real estate appraisals appraisers

If you’re looking for a villain-of-the-month club in real estate, you might want to speak with your nearby friendly appraiser. They’re getting a lot of grief these days, in large measure because by doing what they’re supposed to do, they’re annoying a lot of people. Sellers don’t like appraisers who value properties below contract prices, brokers often see them as “deal killers” who delay and deny commission checks, buyers don’t like the fees appraisers charge, and lenders can hardly talk with them for fear of violating rules that prohibit efforts to influence valuations.

To make matters worse, we’re selling a lot of houses but we’re not expanding appraiser ranks.  In many areas there’s an appraiser shortage, so to resolve the problem, several of the nation’s leading financial regulators ruled in May that temporary practice permits and waivers could be used to bulk up appraiser ranks, especially in rural areas where the lack of appraisers is seen as most acute.

In July, several federal regulators proposed simply doing away with appraisals for a large number of commercial transactions by raising the commercial real estate appraisal threshold from $250,000 to $400,000. This proposal, said Martin J. Gruenberg, Chairman of the Federal Deposit Insurance Corporation (FDIC), “will be a meaningful reduction in regulatory burden, particularly for rural banks who would be expected to originate many of these smaller transactions.”

“In addition,” said Gruenberg, “the proposal seeks comment on the threshold for residential real estate, and I look forward to the comments on that issue.”

Get it? The head of the FDIC is asking how we can solve the appraisal shortage by cutting back the need for residential valuations.

Appraisers, for their part, argue that they’re just doing their job, a job where pay increasingly lags skills, training, or experience.

Jonathan Miller, president and CEO of Miller Samuel Inc., a real estate appraiser in New York and Connecticut, says much of the problem comes down to money. Simply put, Miller (no relation), says appraisal management companies (AMCs)—firms that act as intermediaries between lenders and appraisers to assure that valuations are not influenced by lender pressures—are getting far more than their services are worth.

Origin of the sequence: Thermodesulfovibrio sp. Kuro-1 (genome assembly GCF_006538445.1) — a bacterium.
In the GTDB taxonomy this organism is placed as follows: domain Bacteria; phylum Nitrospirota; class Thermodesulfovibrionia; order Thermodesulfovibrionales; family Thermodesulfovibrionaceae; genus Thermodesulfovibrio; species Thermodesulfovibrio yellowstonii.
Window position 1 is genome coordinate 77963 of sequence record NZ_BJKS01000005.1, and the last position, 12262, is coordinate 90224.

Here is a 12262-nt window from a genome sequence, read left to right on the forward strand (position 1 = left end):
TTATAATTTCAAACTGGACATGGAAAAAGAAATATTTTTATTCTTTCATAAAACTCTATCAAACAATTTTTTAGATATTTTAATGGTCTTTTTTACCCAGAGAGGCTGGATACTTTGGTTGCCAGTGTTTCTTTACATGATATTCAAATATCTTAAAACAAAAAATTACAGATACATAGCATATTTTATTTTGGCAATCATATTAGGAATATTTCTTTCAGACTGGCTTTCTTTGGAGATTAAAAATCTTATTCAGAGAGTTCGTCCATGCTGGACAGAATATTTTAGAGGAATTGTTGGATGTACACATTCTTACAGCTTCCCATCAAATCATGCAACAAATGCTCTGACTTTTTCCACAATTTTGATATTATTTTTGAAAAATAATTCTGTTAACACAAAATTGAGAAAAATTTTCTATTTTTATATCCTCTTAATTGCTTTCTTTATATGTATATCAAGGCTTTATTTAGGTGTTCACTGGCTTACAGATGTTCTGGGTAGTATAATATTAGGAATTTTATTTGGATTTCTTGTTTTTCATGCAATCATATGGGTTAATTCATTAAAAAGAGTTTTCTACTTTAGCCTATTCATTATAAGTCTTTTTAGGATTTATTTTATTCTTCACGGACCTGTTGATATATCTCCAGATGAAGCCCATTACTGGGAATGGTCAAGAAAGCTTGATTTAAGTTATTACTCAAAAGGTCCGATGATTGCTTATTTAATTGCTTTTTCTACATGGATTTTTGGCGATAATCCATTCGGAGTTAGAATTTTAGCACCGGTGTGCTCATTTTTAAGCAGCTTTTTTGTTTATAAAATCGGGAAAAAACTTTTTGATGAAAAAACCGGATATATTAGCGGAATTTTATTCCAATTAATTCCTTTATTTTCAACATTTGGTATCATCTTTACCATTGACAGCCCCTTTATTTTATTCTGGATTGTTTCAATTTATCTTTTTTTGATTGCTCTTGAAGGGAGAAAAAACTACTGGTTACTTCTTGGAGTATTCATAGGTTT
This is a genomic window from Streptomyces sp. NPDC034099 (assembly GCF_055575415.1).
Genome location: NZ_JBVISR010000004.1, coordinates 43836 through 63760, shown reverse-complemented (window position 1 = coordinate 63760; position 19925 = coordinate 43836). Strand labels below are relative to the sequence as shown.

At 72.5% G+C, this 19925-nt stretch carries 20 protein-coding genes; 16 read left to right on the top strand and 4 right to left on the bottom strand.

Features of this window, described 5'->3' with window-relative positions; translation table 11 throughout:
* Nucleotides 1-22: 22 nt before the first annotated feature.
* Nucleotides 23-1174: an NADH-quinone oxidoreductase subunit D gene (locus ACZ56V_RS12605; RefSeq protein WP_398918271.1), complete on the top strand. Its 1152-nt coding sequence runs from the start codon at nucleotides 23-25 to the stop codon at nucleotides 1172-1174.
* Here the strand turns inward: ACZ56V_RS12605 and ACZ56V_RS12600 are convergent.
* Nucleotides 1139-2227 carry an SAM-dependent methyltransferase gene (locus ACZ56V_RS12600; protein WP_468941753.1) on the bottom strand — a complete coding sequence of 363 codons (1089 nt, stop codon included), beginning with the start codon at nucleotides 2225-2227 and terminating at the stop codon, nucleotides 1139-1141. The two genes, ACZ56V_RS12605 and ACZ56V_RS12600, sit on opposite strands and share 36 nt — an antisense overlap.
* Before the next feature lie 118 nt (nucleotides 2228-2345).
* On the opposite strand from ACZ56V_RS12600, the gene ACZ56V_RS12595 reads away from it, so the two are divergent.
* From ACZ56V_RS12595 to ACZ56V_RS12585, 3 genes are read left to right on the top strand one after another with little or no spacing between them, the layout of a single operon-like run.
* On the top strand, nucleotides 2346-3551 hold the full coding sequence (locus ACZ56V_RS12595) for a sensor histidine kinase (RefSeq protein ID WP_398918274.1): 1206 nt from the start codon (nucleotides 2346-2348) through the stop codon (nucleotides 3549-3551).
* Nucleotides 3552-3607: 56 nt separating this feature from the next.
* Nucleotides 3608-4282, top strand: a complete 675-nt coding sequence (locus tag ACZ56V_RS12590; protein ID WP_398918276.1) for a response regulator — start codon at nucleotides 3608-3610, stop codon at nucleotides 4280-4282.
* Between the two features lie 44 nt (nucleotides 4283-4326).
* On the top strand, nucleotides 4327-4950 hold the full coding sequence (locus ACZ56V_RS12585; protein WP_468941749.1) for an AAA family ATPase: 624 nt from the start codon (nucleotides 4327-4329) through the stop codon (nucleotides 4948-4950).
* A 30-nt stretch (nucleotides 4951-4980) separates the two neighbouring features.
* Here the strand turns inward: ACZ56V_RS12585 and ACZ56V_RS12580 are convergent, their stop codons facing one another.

Writing in the HousingWire, Miller explains that “AMCs take half of the market rate appraisal fee to manage us. This administrative fee is earned by confirming we had a license, forcing us to interact daily with 19-year-olds—chewing gum checking on the status of their appraisal—subjecting us to expanding scope creep to validate their existence and run analytics on our appraisal opinions to keep us accurate. This relationship is done all in the name of compliance even though there is no regulation requiring banks to use AMCs.”

Francois (Frank) K. Gregoire, a nationally recognized valuation authority and a Florida appraiser based in St. Petersburg, argues that there’s a simple solution to the appraisal shortage: “If appraisers were able to seek business directly from lenders, and appraisal fees were market based, there would be no ‘shortage’ of appraisers.”

3 Ways to Resolve the “Shortage” of Appraisers

Looking ahead, one can see three ways the appraiser “shortage” can be resolved.

First, we change the rules to require fewer residential appraisals, just as we see with the proposal to eliminate commercial appraisals for transactions of $400,000 or less. This approach assumes that lenders—and borrowers—will accept more price risk.

Second, we can dump AMCs, a move that will instantly increase the actual payments going to appraisers by 50%. With higher fees, we can expect more appraisers to return to residential evaluations and with more appraisers, we will then see fees fall.

Third, we can substitute electronic valuations for in-person appraisals. Lenders now use appraisal reviews to check the work of human appraisers, but such reviews are so complete they can often eliminate the need for appraisals. For example, electronic appraisals might work well in situations where fairly identical properties are being sold—the Model B in a subdivision with 1,000 like units. Where electronic valuations don’t work is with older neighborhoods where properties differ as well as in situations where homes have been poorly maintained and no appraiser goes inside. Appraising, at least to date, has more variables than electronic models can capture.

“Automated valuation technology has come a long way, but it’s still not a replacement for the appraisal process,” said Rick Sharga, executive vice president at Ten-X.com, the online real estate marketplace. “Appraisals are still equal parts art and science, and they have value because they help lenders avoid funding more than they should, and prevent consumers from overpaying for a property.”

Like many professions in a changing economy, appraisers now face new challenges. And yet, to paraphrase “Ghostbusters,” who you gonna call if you want to know how much a home is worth? As long as each and every parcel of real estate remains unique, appraisers will have a lot of work ahead.

peter miller shotPeter Miller is a contributing writer for Ten-X and Auction.com as well as a nationally syndicated newspaper columnist. He is the author of the 2016 edition of The Common-Sense Mortgage.